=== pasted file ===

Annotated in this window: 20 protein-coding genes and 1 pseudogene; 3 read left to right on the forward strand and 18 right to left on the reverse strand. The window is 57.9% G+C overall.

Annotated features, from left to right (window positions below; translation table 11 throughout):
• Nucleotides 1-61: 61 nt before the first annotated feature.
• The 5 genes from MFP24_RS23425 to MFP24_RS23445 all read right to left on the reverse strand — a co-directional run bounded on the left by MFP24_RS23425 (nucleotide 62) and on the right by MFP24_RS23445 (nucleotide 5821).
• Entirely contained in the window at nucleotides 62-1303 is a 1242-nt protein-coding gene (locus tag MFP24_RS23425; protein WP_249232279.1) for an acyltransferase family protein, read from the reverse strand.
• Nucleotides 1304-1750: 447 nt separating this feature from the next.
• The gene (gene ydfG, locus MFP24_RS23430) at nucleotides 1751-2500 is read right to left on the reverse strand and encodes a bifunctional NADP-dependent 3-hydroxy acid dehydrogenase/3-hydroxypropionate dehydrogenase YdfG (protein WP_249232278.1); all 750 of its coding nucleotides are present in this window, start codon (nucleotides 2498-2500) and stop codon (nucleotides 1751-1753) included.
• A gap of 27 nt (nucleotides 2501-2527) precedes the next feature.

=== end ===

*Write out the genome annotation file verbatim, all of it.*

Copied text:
Annotated in this window: 20 protein-coding genes and 1 pseudogene; 3 read left to right on the forward strand and 18 right to left on the reverse strand. The window is 57.9% G+C overall.

Annotated features, from left to right (window positions below; translation table 11 throughout):
• Nucleotides 1-61: 61 nt before the first annotated feature.
• The 5 genes from MFP24_RS23425 to MFP24_RS23445 all read right to left on the reverse strand — a co-directional run bounded on the left by MFP24_RS23425 (nucleotide 62) and on the right by MFP24_RS23445 (nucleotide 5821).
• Entirely contained in the window at nucleotides 62-1303 is a 1242-nt protein-coding gene (locus tag MFP24_RS23425; protein WP_249232279.1) for an acyltransferase family protein, read from the reverse strand.
• Nucleotides 1304-1750: 447 nt separating this feature from the next.
• The gene (gene ydfG, locus MFP24_RS23430) at nucleotides 1751-2500 is read right to left on the reverse strand and encodes a bifunctional NADP-dependent 3-hydroxy acid dehydrogenase/3-hydroxypropionate dehydrogenase YdfG (protein WP_249232278.1); all 750 of its coding nucleotides are present in this window, start codon (nucleotides 2498-2500) and stop codon (nucleotides 1751-1753) included.
• A gap of 27 nt (nucleotides 2501-2527) precedes the next feature.